Even assuming that trial counsel was deficient for his statement during closing arguments, Hunter has failed to demonstrate prejudice. In the jury instructions, the trial court correctly advised the jury of the vote required for the advisory sentence. Notably, the votes for each of the four victims to impose the death penalty were beyond the majority vote stated. Therefore, there is not a reasonable probability that, absent trial counsel's statement during closing arguments, that there would have been a different result. In other words, confidence in the outcome is not undermined.
Accordingly, we affirm the trial court's denial of Hunter's claim that trial counsel were ineffective during the penalty phase.
B. Ineffective Assistance of Counsel During the Guilt Phase
Next, Hunter argues that trial counsel were ineffective during the guilt phase for failing to properly preserve his objection and move for a mistrial regarding Robert Anthony Cannon's testimony. However, Hunter did not demonstrate that he was prejudiced by trial counsel's alleged error.
Cannon, the fourth perpetrator, negotiated a plea deal in exchange for agreeing to testify at the joint trial of the other three defendants, including Hunter. On direct appeal, this Court denied Hunter's claim “that the trial court erred in denying his motion for mistrial as his rights under the Sixth Amendment to confrontation and cross-examination were violated when the State's witness, Cannon, the fourth perpetrator, refused to be cross-examined.” Hunter, 8 So.3d at 1065.
In a codefendant's case, Victorino v. State, 127 So.3d 478, 488 (Fla.2013), where the same issue was raised regarding Cannon's testimony, this Court found that Victorino was not prejudiced by trial counsel's error in failing to preserve alleged error and to move for a mistrial at the time of Cannon's testimony. Similarly, in this case, we affirm the denial of Hunter's claim.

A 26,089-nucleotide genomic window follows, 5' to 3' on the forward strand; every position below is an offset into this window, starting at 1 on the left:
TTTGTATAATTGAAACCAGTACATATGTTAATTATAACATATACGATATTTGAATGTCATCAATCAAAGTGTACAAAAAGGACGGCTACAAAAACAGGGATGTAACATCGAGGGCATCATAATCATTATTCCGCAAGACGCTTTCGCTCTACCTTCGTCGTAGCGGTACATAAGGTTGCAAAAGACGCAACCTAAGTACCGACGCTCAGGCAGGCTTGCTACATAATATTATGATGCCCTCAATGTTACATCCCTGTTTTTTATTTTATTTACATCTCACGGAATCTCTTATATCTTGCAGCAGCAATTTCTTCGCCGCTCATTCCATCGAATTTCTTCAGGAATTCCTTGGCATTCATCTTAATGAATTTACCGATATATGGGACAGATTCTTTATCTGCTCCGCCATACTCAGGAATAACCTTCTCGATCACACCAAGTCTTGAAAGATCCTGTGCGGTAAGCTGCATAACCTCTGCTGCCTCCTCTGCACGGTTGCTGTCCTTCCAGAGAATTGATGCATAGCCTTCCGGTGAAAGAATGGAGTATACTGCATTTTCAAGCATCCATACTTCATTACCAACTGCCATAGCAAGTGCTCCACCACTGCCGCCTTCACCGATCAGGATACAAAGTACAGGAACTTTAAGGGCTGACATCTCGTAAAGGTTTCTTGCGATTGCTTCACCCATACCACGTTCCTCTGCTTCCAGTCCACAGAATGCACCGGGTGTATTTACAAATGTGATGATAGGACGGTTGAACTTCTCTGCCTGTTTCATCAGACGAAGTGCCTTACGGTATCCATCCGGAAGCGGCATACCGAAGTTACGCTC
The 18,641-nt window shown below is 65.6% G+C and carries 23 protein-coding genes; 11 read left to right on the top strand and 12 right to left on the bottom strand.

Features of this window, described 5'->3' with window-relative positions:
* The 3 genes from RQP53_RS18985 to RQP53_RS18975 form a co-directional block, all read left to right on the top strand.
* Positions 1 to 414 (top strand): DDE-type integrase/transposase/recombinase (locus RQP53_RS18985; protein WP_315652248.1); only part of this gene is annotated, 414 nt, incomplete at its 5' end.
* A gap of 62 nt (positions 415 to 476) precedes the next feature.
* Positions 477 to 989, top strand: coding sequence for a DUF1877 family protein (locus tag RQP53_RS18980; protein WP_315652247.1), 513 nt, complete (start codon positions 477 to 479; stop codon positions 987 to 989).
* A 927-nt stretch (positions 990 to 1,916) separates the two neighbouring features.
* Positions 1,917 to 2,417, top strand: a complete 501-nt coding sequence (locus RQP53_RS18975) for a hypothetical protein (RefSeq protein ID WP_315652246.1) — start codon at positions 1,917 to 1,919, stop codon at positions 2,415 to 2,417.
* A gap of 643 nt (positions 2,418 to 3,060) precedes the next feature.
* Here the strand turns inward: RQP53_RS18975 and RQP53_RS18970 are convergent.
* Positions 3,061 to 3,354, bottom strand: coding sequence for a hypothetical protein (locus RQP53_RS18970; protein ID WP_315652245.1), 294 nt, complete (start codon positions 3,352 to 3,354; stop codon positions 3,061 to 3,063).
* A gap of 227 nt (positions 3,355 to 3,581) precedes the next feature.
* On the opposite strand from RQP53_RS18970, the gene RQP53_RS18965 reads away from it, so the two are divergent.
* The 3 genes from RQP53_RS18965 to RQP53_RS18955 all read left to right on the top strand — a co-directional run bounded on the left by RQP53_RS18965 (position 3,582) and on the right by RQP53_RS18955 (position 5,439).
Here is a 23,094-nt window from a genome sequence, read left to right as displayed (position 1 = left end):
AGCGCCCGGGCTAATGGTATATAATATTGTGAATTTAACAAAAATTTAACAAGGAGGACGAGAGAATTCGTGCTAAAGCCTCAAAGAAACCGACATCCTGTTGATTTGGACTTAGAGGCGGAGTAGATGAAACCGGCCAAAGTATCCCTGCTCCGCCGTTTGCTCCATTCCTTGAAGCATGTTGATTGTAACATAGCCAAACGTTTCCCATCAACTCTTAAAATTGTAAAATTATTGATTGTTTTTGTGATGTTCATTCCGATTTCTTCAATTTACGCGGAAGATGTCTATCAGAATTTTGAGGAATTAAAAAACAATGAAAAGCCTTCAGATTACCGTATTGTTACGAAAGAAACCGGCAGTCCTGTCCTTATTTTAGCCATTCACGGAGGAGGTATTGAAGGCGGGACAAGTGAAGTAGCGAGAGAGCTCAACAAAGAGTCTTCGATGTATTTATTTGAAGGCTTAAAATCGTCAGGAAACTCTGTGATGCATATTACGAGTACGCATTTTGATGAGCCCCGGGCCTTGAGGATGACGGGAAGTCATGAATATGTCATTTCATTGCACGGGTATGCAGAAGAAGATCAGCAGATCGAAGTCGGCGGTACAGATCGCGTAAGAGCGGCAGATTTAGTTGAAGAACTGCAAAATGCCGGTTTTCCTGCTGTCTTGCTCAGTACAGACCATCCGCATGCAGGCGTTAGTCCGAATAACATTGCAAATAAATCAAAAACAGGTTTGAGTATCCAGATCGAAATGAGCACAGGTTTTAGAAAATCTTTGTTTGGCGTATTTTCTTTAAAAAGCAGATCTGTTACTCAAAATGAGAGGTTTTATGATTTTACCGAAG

Hunter has not demonstrated that Cannon's testimony was so harmful as to merit a mistrial. In fact, Cannon's testimony and refusal to answer questions did not vitiate Hunter's trial. See England v. State, 940 So.2d 389, 401–02 (Fla.2006) (“A motion for a mistrial should only be granted when an error is so prejudicial as to vitiate the entire trial.”). Cannon's comments regarding Hunter were brief and unelaborated. Specifically, on direct examination, Cannon's testimony regarding Hunter was the following: (1) Cannon knew Hunter for a couple days prior to the crimes, and (2) Victorino, Hunter, Salas, and Cannon entered the home armed with baseball bats. Therefore, similar to what we concluded in Victorino, Cannon's testimony mentioning Hunter did not vitiate Hunter's trial. Victorino, 127 So.3d at 489 (“[O]nly a few lines of testimony were harmful to Victorino ․ As a result, Cannon's testimony was not essential to the State's case against Victorino.”).